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The Times/Zogby Poll, however, found Mr. Romney’s supporters were substantially more enthusiastic about backing him than Mr. Obama’s supporters were, which signals a volatile race that will likely come down to the size of voter turnout.

Mr. Obama has staunched the bleeding from his disastrous performance in the first debate, but didn’t appear to get a major boost from what polls said was a win for him.

Mr. Romney, however, has clearly benefitted from both debates. His favorability ratings have improved dramatically, and the Real Clear Politics average now shows him above Mr. Obama for the first time in this race in favorability, 50.5 to 50.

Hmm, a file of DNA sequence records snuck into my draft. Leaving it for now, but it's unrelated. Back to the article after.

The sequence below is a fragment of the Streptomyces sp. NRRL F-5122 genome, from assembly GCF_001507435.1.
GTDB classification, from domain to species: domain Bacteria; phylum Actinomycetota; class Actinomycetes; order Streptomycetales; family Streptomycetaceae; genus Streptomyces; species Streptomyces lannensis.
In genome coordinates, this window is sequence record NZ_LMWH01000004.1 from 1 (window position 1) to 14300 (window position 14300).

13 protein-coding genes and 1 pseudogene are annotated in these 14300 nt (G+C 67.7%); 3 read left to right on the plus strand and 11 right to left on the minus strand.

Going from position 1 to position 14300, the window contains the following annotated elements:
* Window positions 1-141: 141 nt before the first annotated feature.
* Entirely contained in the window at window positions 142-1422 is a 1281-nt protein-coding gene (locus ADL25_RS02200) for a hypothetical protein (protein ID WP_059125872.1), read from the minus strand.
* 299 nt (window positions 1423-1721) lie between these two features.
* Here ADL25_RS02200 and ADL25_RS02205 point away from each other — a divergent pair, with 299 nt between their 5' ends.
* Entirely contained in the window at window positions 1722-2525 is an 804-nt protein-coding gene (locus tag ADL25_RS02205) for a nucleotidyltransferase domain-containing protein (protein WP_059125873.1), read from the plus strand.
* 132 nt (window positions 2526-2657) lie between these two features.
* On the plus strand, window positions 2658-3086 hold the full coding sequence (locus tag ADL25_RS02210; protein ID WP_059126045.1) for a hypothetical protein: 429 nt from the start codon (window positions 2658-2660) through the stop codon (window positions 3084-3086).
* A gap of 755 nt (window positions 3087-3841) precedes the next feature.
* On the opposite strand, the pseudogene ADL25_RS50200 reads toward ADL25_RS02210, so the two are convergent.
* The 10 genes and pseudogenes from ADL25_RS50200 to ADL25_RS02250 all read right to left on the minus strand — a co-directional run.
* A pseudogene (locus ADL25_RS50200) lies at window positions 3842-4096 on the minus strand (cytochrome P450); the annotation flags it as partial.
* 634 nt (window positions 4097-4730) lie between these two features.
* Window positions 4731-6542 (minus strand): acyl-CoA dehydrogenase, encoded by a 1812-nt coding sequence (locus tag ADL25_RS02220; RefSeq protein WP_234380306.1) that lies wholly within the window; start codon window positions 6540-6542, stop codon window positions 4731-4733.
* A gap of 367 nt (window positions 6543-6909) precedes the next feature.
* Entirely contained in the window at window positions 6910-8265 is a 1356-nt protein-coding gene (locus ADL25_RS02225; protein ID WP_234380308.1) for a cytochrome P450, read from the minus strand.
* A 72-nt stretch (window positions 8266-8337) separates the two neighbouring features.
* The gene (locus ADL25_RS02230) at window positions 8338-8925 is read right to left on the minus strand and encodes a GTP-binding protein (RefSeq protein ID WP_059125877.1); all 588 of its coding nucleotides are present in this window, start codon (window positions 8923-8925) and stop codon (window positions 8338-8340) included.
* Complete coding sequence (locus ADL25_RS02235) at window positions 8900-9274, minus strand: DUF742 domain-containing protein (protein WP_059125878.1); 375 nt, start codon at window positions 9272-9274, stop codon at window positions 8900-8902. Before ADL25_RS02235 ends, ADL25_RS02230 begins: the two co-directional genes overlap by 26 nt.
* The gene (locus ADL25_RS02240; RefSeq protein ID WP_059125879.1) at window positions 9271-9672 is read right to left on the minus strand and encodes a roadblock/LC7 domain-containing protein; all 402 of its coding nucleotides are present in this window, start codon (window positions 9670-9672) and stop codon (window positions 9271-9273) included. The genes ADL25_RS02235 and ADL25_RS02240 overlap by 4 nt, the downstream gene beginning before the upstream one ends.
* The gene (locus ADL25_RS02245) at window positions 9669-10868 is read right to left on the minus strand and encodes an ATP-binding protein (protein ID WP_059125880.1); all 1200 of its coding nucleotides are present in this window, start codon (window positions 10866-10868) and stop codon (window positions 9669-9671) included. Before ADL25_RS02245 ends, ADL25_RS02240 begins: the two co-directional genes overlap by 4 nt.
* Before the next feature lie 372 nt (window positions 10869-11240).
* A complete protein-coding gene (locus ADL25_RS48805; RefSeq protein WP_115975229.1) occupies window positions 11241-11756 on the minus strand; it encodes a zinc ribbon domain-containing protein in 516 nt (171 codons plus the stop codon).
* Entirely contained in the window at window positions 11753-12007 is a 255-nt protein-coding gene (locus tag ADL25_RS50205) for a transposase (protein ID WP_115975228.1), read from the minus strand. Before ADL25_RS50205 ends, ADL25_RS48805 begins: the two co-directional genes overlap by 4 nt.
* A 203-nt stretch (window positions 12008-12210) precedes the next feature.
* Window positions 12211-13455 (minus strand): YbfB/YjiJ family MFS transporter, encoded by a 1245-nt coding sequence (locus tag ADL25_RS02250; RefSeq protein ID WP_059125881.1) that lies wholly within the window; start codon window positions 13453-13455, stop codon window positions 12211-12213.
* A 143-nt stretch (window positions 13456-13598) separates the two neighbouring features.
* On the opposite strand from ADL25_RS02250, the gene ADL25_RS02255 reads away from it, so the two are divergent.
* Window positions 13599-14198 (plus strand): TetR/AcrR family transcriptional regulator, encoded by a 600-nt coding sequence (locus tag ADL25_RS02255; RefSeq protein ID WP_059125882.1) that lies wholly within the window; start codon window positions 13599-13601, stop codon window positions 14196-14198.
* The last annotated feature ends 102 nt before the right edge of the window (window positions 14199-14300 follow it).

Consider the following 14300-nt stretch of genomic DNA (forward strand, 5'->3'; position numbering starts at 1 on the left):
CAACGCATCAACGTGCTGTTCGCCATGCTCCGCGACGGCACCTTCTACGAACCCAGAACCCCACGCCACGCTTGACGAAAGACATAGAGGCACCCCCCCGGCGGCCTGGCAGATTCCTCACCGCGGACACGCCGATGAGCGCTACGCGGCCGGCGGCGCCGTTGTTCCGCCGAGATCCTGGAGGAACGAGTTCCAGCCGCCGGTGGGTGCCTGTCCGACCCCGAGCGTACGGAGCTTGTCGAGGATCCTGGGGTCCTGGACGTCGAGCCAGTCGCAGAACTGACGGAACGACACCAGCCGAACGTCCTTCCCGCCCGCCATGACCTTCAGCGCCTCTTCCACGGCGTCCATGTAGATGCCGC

With no more debates, the fight now turns to television ads and to personal appearances by the two men, who will spend the final two weeks visiting those states deemed critical to the electoral college math.

Ohio, Virginia and Florida continue to loom as the chief battlegrounds, but Colorado, Nevada, Iowa, New Hampshire and Wisconsin are considered within reach of both. Mr Obama is trying to put Arizona and North Carolina in play, while Republicans want to force the president to have to defend Pennsylvania.